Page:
Archibald Stansfeld Belaney (September 18, 1888 – April 13, 1938), commonly known as Grey Owl, was a British-born conservationist, fur trapper, and writer who pretended to be a First Nations person.
While he achieved fame as a conservationist during his life, after his death the revelation that he was not Indigenous, along with other autobiographical fabrications, negatively affected his reputation.
Belaney rose to prominence as a notable author and lecturer, primarily on environmental issues.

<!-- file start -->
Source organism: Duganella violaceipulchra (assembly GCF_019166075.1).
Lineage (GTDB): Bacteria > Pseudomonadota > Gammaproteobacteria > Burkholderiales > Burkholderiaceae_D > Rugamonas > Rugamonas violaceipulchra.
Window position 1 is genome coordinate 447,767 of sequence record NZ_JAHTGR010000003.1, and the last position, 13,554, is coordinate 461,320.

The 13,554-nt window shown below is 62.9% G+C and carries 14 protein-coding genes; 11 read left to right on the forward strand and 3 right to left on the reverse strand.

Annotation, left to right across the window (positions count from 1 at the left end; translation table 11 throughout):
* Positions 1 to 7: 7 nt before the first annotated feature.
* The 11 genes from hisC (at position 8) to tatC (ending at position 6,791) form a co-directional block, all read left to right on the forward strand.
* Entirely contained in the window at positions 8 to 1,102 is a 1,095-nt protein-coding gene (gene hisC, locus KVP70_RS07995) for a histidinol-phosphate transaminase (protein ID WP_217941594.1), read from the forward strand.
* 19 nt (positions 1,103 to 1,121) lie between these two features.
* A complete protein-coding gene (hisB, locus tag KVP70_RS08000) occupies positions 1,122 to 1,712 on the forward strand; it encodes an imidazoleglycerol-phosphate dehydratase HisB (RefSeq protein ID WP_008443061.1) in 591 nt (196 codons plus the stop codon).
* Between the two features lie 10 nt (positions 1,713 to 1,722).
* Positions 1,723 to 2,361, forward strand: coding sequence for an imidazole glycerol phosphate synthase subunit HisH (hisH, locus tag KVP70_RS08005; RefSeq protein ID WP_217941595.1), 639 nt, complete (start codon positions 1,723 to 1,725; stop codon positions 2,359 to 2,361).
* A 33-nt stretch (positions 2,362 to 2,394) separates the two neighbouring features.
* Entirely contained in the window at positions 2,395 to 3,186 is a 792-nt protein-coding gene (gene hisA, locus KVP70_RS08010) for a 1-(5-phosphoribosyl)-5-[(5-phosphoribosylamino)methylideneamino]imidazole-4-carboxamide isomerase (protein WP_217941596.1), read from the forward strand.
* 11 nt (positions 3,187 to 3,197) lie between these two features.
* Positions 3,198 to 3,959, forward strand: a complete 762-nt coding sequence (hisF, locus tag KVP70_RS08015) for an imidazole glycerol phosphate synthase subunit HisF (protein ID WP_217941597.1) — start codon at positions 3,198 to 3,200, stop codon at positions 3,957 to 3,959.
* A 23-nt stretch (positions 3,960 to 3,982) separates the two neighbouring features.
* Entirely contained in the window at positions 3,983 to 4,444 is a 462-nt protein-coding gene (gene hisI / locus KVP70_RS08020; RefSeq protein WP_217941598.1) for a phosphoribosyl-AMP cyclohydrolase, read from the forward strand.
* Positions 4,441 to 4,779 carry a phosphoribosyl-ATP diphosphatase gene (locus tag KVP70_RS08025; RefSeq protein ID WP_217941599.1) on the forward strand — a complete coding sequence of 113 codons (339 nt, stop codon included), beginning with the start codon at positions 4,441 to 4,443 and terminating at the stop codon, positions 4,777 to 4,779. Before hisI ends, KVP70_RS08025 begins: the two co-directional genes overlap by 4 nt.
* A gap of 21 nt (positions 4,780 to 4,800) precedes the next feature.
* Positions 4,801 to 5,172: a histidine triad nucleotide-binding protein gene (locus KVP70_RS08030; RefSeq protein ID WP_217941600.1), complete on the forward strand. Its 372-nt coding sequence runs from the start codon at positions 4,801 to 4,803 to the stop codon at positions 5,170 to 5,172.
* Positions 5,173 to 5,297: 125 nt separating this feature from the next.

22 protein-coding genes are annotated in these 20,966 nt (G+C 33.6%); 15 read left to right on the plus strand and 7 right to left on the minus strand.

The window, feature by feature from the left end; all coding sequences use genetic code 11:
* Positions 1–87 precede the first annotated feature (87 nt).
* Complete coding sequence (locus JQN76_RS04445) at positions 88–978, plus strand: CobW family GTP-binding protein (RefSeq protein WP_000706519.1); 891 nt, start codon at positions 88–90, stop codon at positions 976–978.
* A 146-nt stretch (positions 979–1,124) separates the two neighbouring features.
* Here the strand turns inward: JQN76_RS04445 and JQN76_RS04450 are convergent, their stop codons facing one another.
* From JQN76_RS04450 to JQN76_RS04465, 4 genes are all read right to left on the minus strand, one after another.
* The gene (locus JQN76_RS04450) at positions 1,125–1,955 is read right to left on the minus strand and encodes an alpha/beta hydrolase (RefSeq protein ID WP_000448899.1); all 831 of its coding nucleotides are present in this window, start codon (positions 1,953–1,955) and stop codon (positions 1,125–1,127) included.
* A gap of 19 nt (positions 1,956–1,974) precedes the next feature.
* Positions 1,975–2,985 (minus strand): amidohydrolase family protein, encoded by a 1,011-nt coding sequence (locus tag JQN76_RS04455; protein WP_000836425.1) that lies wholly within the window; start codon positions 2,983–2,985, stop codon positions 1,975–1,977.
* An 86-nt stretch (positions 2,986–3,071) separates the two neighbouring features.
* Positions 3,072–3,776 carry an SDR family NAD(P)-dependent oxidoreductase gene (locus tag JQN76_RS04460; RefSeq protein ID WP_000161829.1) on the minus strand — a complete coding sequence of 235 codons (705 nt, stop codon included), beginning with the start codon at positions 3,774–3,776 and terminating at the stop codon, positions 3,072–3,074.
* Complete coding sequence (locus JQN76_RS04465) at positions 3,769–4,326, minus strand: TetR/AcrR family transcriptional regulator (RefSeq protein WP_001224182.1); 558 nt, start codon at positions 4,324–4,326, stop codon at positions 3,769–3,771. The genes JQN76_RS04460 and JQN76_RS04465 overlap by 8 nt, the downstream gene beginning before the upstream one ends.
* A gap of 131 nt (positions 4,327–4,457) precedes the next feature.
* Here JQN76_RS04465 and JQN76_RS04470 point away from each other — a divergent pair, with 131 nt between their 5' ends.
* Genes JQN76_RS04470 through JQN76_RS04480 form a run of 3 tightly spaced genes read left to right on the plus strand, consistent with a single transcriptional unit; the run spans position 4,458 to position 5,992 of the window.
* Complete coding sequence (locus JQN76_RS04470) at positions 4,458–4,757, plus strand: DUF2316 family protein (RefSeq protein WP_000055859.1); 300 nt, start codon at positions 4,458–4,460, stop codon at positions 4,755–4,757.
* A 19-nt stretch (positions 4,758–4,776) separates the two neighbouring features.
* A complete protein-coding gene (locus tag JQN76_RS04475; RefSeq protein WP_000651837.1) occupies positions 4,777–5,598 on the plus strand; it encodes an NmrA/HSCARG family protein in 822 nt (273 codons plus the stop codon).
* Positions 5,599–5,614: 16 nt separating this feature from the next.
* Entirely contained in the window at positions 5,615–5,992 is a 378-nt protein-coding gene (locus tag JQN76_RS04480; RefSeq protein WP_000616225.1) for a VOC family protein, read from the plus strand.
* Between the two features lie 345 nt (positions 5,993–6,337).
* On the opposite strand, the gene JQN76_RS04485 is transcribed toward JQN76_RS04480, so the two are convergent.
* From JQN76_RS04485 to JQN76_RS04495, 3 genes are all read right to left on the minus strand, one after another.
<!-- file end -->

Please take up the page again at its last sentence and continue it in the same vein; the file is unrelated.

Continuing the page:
In working with the National Parks Branch, Grey Owl became the subject of many films, and was established as the "'caretaker of park animals' at Riding Mountain National Park in Manitoba" in 1931.
Together with his numerous articles, books, films and lectures, his views on conservation reached audiences beyond the borders of Canada.
His conservation views largely focused on humans' negative impact on nature through their commodification of nature's resources for profits, and a need for humans to develop a respect for the natural world.Recognition of Belaney has included biographies, a historic plaque at his birthplace, and a 1999 biopic about his life by the director Richard Attenborough.